As part of its ongoing mission to end the tyranny of geography, the City of Vancouver Archives is shoveling much of its dead-tree format holdings into open-format digital files. As the city announced today, the seven-volume compendium called “Early Vancouver” has gone online. It’s actually quite exciting, because Early Vancouver is nothing less than the masterwork of Major James Matthews, the city’s first archivist.
The seven brittle copies of ‘Early Vancouver.’ Photo courtesy of the Vancouver Archives.
The seven volumes were a compilation of partly-typed, partly-annotated texts, with cross-references to other volumes, notes scribbled in the margins (a.k.a. ‘marginalia’), and photograph references gathered between 1931 and 1956. The seven volumes as digital editions — all transcribed by hand, and now indexed and searchable — are keyword-indexed vignettes of the beginnings of this place as a “city.” The Vancouver Archives says “Early Vancouver is consistently one of the most utilized sources of information in the Archives’ holdings on the very early beginnings of Vancouver and the stories of its residents.”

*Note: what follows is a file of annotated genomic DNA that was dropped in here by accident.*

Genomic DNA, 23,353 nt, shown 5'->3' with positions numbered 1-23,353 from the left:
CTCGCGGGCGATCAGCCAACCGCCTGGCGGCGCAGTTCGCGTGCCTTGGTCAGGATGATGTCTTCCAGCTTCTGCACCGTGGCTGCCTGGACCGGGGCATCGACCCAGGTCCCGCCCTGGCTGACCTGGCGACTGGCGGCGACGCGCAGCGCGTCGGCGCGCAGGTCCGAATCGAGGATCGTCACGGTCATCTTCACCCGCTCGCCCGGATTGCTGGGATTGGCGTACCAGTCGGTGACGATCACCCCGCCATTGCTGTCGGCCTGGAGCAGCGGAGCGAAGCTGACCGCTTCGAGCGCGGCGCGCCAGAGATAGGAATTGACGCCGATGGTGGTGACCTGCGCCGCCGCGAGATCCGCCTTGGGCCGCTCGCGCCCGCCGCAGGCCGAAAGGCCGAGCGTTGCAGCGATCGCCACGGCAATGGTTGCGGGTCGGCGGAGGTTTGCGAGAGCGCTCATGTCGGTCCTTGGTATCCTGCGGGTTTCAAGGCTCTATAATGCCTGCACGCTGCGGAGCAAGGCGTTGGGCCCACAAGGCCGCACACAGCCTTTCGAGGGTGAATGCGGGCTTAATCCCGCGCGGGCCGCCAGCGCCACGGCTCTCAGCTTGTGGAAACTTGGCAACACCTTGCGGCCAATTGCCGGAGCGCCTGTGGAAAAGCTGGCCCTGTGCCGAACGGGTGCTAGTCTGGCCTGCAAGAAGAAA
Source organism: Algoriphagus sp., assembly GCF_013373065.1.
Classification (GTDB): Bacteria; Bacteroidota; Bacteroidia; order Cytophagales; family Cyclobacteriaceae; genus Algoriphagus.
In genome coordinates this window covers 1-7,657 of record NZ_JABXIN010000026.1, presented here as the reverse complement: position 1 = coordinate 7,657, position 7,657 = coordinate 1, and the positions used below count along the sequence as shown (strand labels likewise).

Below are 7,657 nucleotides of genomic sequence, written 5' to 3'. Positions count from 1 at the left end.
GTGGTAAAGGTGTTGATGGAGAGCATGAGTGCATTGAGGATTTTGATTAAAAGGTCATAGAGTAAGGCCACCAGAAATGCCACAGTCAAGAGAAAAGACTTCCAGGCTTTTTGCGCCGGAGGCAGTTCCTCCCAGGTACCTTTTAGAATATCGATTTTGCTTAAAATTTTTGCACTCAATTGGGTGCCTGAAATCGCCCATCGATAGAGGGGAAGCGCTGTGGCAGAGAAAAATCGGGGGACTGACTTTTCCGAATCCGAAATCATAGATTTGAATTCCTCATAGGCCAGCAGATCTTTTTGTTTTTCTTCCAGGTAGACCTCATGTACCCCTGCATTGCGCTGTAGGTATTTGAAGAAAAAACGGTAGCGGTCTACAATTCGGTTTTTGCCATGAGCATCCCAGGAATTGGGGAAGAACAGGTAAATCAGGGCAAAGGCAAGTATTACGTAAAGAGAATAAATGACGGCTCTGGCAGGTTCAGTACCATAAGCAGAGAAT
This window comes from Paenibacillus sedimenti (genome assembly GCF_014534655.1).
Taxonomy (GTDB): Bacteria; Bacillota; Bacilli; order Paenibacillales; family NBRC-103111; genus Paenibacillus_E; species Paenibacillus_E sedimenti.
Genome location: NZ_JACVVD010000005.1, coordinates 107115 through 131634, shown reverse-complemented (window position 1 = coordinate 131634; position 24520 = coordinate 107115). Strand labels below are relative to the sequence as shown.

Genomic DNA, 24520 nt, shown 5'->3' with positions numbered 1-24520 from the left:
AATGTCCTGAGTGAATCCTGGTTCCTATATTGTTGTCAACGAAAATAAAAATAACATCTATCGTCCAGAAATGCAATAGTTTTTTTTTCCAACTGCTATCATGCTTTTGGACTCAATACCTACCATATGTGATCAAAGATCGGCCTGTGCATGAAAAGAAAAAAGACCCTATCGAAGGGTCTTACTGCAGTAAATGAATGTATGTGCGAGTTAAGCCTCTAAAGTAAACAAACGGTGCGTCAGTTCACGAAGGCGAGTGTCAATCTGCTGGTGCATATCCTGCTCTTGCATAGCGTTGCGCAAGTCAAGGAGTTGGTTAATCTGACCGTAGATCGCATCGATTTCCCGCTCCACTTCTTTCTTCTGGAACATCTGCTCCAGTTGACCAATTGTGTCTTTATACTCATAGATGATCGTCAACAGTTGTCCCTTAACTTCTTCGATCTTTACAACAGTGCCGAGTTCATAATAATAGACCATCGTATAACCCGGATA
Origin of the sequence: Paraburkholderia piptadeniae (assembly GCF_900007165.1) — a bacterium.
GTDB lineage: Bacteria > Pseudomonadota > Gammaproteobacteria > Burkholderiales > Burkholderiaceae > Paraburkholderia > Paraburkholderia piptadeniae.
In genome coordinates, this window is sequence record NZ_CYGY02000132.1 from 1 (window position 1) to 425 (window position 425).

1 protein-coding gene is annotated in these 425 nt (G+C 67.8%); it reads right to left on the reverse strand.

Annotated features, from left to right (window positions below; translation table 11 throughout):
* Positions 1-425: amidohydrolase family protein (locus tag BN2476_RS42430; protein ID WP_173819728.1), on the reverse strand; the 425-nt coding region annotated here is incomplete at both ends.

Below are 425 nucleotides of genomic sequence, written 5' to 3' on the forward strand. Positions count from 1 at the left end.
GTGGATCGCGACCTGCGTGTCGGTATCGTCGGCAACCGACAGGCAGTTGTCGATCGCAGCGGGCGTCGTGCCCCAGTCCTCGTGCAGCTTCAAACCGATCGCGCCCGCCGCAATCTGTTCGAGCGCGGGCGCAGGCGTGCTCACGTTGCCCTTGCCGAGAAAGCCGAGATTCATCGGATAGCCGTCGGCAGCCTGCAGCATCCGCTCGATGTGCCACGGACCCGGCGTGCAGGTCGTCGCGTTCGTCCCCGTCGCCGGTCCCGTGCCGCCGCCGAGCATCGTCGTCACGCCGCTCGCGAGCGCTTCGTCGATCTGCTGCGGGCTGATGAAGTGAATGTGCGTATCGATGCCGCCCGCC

On May 29, the Archives hosted a small reception for a full house of history buffs to celebrate the monumental achievement of getting the collection online and available to the wider public (that’s you). Local author Lee Henderson was invited to read some of his favourite excerpts, which he came across while researching old Vancouver stories for his book The Man Game.
In this short video clip, Henderson reads from a section describing Joe Fortes, the city’s first (volunteer) lifeguard, and how Fortes kept things civil in the gender-separated bathing zones in the early 1900s: